As I explored the theme phrase,
        a new rhythm and melody vistaed before me:
               the tones feathered into chords
                  and leafed and interlaced
                in fluxing chromatic figures.

With his love of music and its revelations about the human condition, Starks cannot but believe that, if such intricate and new harmonies are possible in music, they may also be possible in life. His thoughts turn to Doctor Obi Nkomo, a character who speculates elsewhere in Harlem Gallery at great length on the subjects of art and race. Starks remembers Nkomo's image of the ideal world as being like the necessary black and white keys of a piano, "blended in the majestic tempo di marcia of Man." Tolson might very well have intended an illusion to Langston Hughes's "Daybreak in Alabama," in which a similar metaphor of man in a harmonious society appears. Asked what he is playing, Starks explains,

     Then I magicked an arpeggio of syncopated colors
     (my left hand, like Fats', suggesting a bass fiddle)
     and said with a flourish, "Rhapsody in Black and
                          White."

He is not certain of his success, but, as he expresses it, every artist must risk everything in choosing between "Caesar or God." He is not overly concerned that his immediate audience does not understand his new work. Obviously embittered by the neglect of his masterpiece, and even by the monetary success of his popular works, Starks does not believe himself an utter failure because he remains confident of the greatness of his classical compositions.

Hideho Heights, the third artist portrayed in Harlem Gallery, is a poet; he enters with a satirical jibe, in "a voice like a / ferry horn in a river of fog," at the expense of the bourgeois tastes of the others:

        "Hey, man, when you gonna close this dump?
        etch highbrow stuff for the middlebrows who
     don't give a damn and the lowbrows who ain't
     hip!
        Think you're a little high-yellow Jesus?"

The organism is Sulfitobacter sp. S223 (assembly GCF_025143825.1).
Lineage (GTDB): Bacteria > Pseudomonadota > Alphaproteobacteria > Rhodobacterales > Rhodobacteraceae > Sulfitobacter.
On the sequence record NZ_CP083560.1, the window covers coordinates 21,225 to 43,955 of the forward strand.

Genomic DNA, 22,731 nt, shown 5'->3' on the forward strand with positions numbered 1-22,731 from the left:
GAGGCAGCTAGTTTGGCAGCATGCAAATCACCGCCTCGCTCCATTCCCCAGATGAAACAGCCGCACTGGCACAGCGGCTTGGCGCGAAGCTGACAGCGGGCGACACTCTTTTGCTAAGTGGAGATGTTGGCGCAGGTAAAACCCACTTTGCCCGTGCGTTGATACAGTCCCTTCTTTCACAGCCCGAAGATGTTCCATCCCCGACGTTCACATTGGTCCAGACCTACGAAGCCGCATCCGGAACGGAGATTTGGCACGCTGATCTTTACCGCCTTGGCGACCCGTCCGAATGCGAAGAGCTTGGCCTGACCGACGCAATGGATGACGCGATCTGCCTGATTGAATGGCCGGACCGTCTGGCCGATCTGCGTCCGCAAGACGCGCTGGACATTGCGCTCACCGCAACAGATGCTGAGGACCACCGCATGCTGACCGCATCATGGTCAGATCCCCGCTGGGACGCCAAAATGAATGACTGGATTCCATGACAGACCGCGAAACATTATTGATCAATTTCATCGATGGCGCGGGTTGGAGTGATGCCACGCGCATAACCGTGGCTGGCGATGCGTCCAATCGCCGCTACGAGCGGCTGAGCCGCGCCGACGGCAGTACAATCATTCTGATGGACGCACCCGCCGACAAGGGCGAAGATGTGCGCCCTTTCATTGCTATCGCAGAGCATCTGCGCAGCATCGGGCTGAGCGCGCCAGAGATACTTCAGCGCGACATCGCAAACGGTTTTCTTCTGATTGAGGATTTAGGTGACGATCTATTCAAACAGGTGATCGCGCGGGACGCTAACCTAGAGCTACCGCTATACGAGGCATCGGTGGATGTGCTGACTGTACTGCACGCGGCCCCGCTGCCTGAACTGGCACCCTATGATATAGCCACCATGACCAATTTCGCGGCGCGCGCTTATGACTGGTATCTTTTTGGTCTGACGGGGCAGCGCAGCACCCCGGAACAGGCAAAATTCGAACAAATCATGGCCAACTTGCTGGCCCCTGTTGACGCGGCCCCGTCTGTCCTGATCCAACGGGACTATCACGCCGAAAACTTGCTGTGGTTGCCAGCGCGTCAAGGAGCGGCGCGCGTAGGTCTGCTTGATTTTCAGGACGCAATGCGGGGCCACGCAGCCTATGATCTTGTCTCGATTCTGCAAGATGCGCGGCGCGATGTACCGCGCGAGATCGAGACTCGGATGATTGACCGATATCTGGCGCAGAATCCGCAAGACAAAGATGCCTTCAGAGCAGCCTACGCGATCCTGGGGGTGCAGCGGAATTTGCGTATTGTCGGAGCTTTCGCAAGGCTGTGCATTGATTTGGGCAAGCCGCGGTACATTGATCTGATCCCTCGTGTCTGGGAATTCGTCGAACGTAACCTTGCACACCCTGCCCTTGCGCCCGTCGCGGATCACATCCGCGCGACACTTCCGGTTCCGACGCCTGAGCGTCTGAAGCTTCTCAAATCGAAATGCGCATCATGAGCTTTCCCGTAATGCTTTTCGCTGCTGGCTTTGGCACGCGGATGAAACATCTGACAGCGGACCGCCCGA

Later, Heights is alluded to as "a crab louse / on the pubic region of Afroamerica." As if we needed to be told, we are informed that satire is one reason for his renown. After a brief glance at the art displayed in the Harlem Gallery, he observes, "'In the beginning was the Word … not the Brush!'"

Heights next reveals he's been listening to Louis Armstrong and been so inspired as to improvise a tribute: "'I'm just one step from heaven / with the blues a-percolating in my head.'" Immediately, he produces the manuscript dedicated to "old Satchmo." It is of the nature of jazz, we learn from Heights' poem, "to syncopate the heart and mind"; and he ranks Armstrong with the greatest musicians, singers, and folk heroes: King Oliver, Bessie Smith, Jelly Roll Morton, Papa Handy, Leadbelly, and John Henry. A calculated interracial point is made, moreover, with the further comparison of Armstrong's importance to "Wyatt Earp's legend."

The narrative continues to be dominated by Heights in the next chapter, "Mu," in which everything and everyone in the nightclub is at fever pitch. Like many poems by Langston Hughes, these scenes are accompanied by jazz, blues, and booze. In fact, that the roots of jazz—therefore of all art—lies in man's sensual nature is nowhere more emphatically portrayed in Harlem Gallery than in these scenes. Still, it is a very unlikely atmosphere for a form of discussion which clearly parallels the Socratic dialogues. (There is some value, I believe, in reminding ourselves that Socrates also asserted that everything of importance should be discussed twice, once when drunk, again when sober.)

After a brief flirtation with a woman whose provocative dress and movements are highly erotic, Heights reveals to the Curator:

                  "She's a willow,"
              "a willow by a cesspool."
                Hideho mused aloud,
       "Do I hear The Curator rattle Eliotic bones?"

With this allusion to Eliot, Heights begins to reveal his rejection of the belief that modern man is doomed because of the corruption of Christianity. But there is no reply from the Curator, whose attention turns to the jazz played in the Zulu Club:

                Out of the Indigo Combo
          flowed rich and complex polyrhythms.
                   Like surfacing bass,